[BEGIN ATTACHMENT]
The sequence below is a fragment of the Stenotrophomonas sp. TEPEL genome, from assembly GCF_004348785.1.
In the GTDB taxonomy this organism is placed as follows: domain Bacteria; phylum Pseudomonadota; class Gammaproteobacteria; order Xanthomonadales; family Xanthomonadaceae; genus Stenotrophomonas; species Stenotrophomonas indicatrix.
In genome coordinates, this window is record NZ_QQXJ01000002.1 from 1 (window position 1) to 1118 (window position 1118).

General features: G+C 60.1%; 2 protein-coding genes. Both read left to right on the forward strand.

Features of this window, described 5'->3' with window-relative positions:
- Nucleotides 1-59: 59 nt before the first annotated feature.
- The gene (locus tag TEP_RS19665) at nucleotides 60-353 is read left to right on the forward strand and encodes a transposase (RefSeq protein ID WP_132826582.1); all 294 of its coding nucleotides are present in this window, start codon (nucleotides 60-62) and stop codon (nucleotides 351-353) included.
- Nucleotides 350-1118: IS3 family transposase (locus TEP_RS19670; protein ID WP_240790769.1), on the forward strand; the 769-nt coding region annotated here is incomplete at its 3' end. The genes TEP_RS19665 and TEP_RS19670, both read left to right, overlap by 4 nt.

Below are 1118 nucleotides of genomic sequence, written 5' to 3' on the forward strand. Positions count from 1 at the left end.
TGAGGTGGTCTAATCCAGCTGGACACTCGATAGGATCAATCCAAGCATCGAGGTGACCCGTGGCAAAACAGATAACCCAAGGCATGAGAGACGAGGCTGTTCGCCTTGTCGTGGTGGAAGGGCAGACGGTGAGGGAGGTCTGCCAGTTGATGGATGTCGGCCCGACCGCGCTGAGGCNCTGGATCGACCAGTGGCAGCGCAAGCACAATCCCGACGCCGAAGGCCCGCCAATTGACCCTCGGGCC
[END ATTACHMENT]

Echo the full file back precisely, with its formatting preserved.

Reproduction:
The sequence below is a fragment of the Stenotrophomonas sp. TEPEL genome, from assembly GCF_004348785.1.
In the GTDB taxonomy this organism is placed as follows: domain Bacteria; phylum Pseudomonadota; class Gammaproteobacteria; order Xanthomonadales; family Xanthomonadaceae; genus Stenotrophomonas; species Stenotrophomonas indicatrix.
In genome coordinates, this window is record NZ_QQXJ01000002.1 from 1 (window position 1) to 1118 (window position 1118).

General features: G+C 60.1%; 2 protein-coding genes. Both read left to right on the forward strand.

Features of this window, described 5'->3' with window-relative positions:
- Nucleotides 1-59: 59 nt before the first annotated feature.
- The gene (locus tag TEP_RS19665) at nucleotides 60-353 is read left to right on the forward strand and encodes a transposase (RefSeq protein ID WP_132826582.1); all 294 of its coding nucleotides are present in this window, start codon (nucleotides 60-62) and stop codon (nucleotides 351-353) included.
- Nucleotides 350-1118: IS3 family transposase (locus TEP_RS19670; protein ID WP_240790769.1), on the forward strand; the 769-nt coding region annotated here is incomplete at its 3' end. The genes TEP_RS19665 and TEP_RS19670, both read left to right, overlap by 4 nt.

Below are 1118 nucleotides of genomic sequence, written 5' to 3' on the forward strand. Positions count from 1 at the left end.
TGAGGTGGTCTAATCCAGCTGGACACTCGATAGGATCAATCCAAGCATCGAGGTGACCCGTGGCAAAACAGATAACCCAAGGCATGAGAGACGAGGCTGTTCGCCTTGTCGTGGTGGAAGGGCAGACGGTGAGGGAGGTCTGCCAGTTGATGGATGTCGGCCCGACCGCGCTGAGGCNCTGGATCGACCAGTGGCAGCGCAAGCACAATCCCGACGCCGAAGGCCCGCCAATTGACCCTCGGGCC